North Island Rockpro owner Bill Milligan says he has no plans to rebuild the Hardy Bay Industrial Centre building after a fire almost destroyed it entirely on April 18.
Milligan was not surprised the old building went up in smoke.
“From the day I bought it, I knew this would happen sooner or later,” he told the Gazette.
The building was not insured. It’s age and condition, coupled with the welder and mechanic tenants made it nearly impossible to get insurance, Milligan said.
“I guess I don’t have to worry about it burning down anymore.”
Instead of rebuilding, he’s planning to move into the Marshall Glass building, adjacent to the fire site.
The blaze started from a locked room on the ground floor around 9:30 a.m. on April 18.
Fitz Jackson’s welding shop, FJ Welding, was obliterated.
“Everything is gone. Everything,” Jackson said.
He watched the fire from across the river where he was working. He’d been at the building that morning, noticed what looked like steam rising off the roof. Odd, he thought, as it wasn’t that hot yet. By the time he looked back across the bay, there was a tendril of smoke. Jackson stood watching, wondering if it was from a machine operating.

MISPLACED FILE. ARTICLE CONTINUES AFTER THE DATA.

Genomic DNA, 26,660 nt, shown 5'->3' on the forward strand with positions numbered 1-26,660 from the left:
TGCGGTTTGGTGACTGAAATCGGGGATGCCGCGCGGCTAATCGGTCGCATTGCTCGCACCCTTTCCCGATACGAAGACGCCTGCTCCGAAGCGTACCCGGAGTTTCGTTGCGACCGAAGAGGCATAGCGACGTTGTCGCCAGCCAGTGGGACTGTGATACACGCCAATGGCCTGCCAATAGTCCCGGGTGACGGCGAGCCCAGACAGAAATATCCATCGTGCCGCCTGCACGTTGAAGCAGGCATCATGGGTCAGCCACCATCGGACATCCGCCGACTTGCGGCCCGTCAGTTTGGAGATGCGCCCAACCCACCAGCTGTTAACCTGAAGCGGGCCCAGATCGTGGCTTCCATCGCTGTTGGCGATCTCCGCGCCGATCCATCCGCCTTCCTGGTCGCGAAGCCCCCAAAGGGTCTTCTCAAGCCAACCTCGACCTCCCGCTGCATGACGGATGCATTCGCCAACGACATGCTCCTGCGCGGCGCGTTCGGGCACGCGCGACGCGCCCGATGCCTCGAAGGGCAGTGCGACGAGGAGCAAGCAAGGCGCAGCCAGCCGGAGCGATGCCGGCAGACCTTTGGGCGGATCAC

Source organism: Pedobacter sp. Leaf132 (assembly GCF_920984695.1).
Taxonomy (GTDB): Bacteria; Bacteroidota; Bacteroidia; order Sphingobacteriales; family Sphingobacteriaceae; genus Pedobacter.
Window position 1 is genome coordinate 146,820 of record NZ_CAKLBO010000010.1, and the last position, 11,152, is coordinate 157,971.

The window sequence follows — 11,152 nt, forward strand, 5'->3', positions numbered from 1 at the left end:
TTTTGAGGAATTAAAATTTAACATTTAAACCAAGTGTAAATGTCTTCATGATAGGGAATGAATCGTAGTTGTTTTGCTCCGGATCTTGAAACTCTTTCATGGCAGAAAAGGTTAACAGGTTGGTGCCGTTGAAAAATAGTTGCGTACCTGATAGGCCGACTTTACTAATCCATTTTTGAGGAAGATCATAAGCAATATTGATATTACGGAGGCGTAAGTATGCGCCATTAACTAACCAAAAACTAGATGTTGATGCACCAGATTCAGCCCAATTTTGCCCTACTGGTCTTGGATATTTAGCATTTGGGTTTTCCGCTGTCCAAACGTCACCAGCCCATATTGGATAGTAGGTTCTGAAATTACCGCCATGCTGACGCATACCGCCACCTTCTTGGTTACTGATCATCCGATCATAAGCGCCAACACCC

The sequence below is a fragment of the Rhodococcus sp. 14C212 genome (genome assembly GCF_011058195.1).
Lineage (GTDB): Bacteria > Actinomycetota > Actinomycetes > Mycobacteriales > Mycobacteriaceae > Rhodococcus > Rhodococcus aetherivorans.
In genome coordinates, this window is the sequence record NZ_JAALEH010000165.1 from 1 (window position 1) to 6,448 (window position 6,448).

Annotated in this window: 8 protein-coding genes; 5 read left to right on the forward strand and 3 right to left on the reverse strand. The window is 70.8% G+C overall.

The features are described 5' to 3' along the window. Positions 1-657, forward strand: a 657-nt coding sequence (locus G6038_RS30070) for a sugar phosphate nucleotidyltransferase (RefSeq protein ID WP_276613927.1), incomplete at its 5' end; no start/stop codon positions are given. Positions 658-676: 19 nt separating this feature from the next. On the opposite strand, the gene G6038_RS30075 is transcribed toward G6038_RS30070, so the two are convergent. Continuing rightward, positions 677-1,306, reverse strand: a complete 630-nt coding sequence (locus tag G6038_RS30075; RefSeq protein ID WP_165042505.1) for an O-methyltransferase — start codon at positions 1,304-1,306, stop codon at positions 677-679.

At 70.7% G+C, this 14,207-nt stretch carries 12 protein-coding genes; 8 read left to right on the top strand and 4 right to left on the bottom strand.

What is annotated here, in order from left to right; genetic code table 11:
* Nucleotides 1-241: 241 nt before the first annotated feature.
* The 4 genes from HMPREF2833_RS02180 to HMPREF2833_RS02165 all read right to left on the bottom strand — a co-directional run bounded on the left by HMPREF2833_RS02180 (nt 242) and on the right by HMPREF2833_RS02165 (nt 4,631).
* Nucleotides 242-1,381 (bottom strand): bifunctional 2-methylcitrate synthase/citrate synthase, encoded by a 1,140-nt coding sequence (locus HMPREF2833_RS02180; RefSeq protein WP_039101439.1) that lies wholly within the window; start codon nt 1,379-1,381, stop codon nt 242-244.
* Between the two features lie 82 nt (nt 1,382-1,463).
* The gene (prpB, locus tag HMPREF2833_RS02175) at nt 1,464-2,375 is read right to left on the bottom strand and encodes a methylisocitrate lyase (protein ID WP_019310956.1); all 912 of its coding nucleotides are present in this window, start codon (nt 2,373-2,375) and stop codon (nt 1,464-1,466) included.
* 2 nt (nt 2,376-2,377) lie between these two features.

|Fitz Jackson recalling the mushrooms of smoke he saw from across the river. He lost his welding shop in the Hardy Bay Industrial Centre fire, but is still working with the few tools he had with him at the time. (Zoë Ducklow)|
“In about three second, we see like a mushroom smoke go up — one — two — three — boom! boom! boom! We could hear it [across the water]. And we said no, that is a fire,” he recalled. “It started off so slow. It comes off so small, just little trickles.”
There was one other person working at Rockpro that morning. He told Jackson later he heard sounds in the walls.
“You know he keeps listening, and he’s grinding, and listening, and it gets louder. He comes out and then he could see the smoke coming out,” Jackson said.
The fire department arrived shortly after 9:46 a.m. and fought the blaze until nearly 10 p.m. It was Port Hardy’s largest fire since 2003 when Alpha Processing burned.
“There was nothing I could do, my shop just burned,” he said. He lost four welding machines, a truck he was rebuilding, and dozens of small tools, as well as a new cutting torch, a box of fresh coveralls waiting for the current pair to wear out, work boots and some clean clothes to wear home.
Despite the loss, Jackson’s plans haven’t changed. He’ll keep welding until he retires. He just won’t take big jobs – flying into camp, or working on construction projects.
Three crowdfunding campaigns were started to support tenants impacted by the fire. The most successful was a campaign for the Crash Palace Cowboys, a local band who lost all their equipment. So far, $4,505 has been donated to the group.
The fire was not suspicious, according to Port Hardy Fire Rescue.
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